The courthouse killings case against Brian Nichols was supposed to be as open-and-shut as they come.
There were hordes of witnesses, hours of surveillance video and his lengthy statement to investigators after his arrest, when police say he confessed to a rampage that left four people dead.
Even Nichols' defense team has conceded Nichols killed a judge, court reporter, sheriff's deputy and federal agent on March 11, 2005, in a spree that began at the county courthouse in downtown Atlanta. He has pleaded not guilty, and his attorneys plan to argue he was the victim of a "delusional compulsion" during the killings.
With the murder trial set to start Thursday, more than three years after the killings, frustrated prosecutors are trying to keep the death penalty case on track as defense lawyers engage in maneuvers to whittle down the prosecution's mountain of evidence.
Case has many twists
Both sides must contend with a case that has wound through more twists than an airport thriller: A state-funded defense bill of at least $1.8 million, outraged lawmakers, an alleged escape plot, allegations that a prosecutor committed crimes of her own and the district attorney suing the presiding judge, who later stepped down.
The developments have alternately astonished and outraged a community trying to close the books on the shootings that stunned Atlanta and turned Fulton County's seat of justice into a crime scene.
"The defense team has to have the resources to deal with the scope of the charges, and that's created a time problem and a money problem," said Anne S. Emanuel, a Georgia State University law professor. "But obviously it's extraordinarily frustrating to everyone looking at it because guilt is simply not an issue: He's the person that killed the victims."
Nichols was being escorted to a courtroom in the Fulton County Courthouse when he allegedly beat a deputy guarding him, stole her gun and went on a shooting spree.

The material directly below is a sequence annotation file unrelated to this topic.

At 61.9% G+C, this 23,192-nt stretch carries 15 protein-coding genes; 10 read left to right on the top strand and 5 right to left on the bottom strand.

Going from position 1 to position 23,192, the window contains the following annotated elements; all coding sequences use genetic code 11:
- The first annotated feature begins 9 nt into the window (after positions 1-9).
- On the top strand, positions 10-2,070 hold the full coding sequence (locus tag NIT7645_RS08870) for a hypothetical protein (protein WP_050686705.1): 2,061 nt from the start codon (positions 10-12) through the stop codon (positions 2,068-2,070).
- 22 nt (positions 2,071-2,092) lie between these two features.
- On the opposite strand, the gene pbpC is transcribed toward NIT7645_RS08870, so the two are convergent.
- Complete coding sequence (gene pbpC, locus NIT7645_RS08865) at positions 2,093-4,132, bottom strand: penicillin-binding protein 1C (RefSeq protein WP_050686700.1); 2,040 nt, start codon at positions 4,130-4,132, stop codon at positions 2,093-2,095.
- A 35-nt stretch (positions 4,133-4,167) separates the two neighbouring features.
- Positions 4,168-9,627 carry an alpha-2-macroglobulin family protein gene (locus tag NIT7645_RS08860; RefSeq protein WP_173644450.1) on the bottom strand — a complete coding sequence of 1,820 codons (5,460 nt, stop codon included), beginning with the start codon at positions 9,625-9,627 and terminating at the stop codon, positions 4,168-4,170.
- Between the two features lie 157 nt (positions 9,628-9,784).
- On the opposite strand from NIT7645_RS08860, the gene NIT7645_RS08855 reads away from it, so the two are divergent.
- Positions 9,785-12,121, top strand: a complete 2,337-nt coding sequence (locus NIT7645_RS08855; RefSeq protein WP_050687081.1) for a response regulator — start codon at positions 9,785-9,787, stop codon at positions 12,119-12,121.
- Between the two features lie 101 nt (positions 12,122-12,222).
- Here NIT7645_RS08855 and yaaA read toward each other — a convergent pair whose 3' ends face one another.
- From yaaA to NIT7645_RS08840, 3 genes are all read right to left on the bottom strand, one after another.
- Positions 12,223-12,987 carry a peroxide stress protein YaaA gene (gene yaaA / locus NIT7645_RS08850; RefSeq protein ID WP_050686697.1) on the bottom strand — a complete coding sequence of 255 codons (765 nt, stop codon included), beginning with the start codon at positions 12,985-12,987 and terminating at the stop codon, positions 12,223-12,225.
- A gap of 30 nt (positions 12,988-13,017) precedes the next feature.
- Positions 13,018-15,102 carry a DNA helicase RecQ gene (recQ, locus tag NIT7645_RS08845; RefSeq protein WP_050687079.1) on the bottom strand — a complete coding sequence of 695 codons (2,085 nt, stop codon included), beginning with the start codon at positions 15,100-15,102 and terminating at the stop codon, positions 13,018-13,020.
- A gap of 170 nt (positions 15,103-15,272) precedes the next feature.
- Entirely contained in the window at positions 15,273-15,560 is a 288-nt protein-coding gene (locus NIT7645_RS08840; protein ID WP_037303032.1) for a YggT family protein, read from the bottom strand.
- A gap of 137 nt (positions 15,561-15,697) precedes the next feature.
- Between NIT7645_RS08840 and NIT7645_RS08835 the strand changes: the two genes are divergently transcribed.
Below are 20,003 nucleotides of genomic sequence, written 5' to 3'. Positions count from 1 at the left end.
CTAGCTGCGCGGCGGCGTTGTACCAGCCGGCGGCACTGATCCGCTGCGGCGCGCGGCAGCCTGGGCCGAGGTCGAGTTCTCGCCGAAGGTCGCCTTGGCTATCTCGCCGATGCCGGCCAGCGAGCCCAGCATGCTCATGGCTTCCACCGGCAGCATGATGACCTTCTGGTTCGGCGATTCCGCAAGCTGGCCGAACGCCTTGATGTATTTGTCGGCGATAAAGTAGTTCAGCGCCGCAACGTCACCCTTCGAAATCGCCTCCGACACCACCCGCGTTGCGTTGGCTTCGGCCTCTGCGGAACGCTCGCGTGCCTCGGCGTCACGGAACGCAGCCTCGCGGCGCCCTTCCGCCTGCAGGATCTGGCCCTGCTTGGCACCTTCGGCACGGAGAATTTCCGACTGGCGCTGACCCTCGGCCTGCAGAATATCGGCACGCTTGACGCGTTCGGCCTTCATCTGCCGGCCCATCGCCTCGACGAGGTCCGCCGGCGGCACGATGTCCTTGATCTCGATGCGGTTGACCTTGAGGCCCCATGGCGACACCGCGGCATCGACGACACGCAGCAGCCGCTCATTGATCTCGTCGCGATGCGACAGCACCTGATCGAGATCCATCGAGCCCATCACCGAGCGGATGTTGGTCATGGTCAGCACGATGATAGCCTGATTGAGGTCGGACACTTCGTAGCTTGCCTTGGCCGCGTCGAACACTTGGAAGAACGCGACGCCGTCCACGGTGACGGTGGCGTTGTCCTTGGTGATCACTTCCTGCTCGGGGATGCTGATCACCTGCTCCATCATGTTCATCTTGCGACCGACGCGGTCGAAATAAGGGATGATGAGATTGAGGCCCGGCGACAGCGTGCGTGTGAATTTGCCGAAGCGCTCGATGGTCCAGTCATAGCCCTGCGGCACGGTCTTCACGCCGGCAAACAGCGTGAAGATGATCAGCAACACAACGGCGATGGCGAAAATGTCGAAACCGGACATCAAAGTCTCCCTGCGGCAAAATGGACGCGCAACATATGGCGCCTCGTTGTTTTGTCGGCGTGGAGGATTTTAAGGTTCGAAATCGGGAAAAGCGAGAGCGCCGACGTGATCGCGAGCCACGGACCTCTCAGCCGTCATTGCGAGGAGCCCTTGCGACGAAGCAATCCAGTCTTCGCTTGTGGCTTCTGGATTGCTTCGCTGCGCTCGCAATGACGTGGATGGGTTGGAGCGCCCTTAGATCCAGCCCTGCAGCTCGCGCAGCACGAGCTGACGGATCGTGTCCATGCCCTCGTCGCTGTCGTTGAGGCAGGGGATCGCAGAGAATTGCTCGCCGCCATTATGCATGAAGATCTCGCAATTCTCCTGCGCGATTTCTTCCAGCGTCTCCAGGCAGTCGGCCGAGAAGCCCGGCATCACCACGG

He is accused of killing four people: Superior Court Judge Rowland Barnes, court reporter Julie Ann Brandau, Sheriff's Deputy Hoyt Teasley and federal agent David Wilhelm. Nichols surrendered the next day after allegedly taking a woman hostage in her suburban Atlanta home.
Funding forces delay
Jury selection opened in January 2007 but was delayed soon after because of funding problems.
Judge Hilton Fuller suspended the trial indefinitely in October 2007 because the state public defender's office cut off funding to Nichols' attorneys amid a budget crunch. District Attorney Paul Howard sued Fuller, saying the delays were creating "an emergency situation," and called for the Georgia Supreme Court to intervene.
Fuller was targeted by a special legislative inquiry, giving angry state legislators a platform to attack publicly funded defense attorneys whose costs have ballooned to more than $1.8 million.
State lawmakers approved new measures this year to ban senior judges like Fuller — who do not face re-election — from hearing death penalty cases. They also tightened the public defender system's budget.
As the case has sputtered along, authorities say Nichols stayed busy. He was suspected of enlisting his pen-pal girlfriend, a paralegal and at least two sheriff's deputies in a scheme to break out of the Fulton County Jail.
The alleged plot is being investigated by a special prosecutor, who so far has not filed any charges.
Then the trial suddenly lost its leader: Fuller was forced to step down in January after he was quoted in The New Yorker magazine as saying of Nichols, "everyone in the world knows he did it."
Keeping case on track
New judge James Bodiford has tried to keep the case on track. He has had to handle defense attorneys' attempts to challenge the credibility of a former prosecutor, Gayle Abramson, who tried Nichols for rape.
They claim Abramson was involved in criminal activity while she prosecuted Nichols, and are questioning the integrity of the underlying rape prosecution. Abramson has called the allegation "inaccurate" and prosecutors have accused the defense team of attempting a "smear campaign."
Once trial begins, it's likely to last months. As many as 600 witnesses could be called. Written evidence runs to the thousands of pages.
But first, prosecutors and defense attorneys must painstakingly select 12 impartial jurors from a pool of hundreds of county residents. The judge also must determine whether the case can even be held in the county courthouse, which defense attorneys fear could taint the jurors.
Finding a fair jury to decide one of the most notorious cases in modern Atlanta history could be the trickiest task.
"The jury selection is going to be the most difficult part," said J. Tom Morgan, a former DeKalb County prosecutor. "They all have to take an oath that they haven't prejudged the case, and that's going to be hard to say."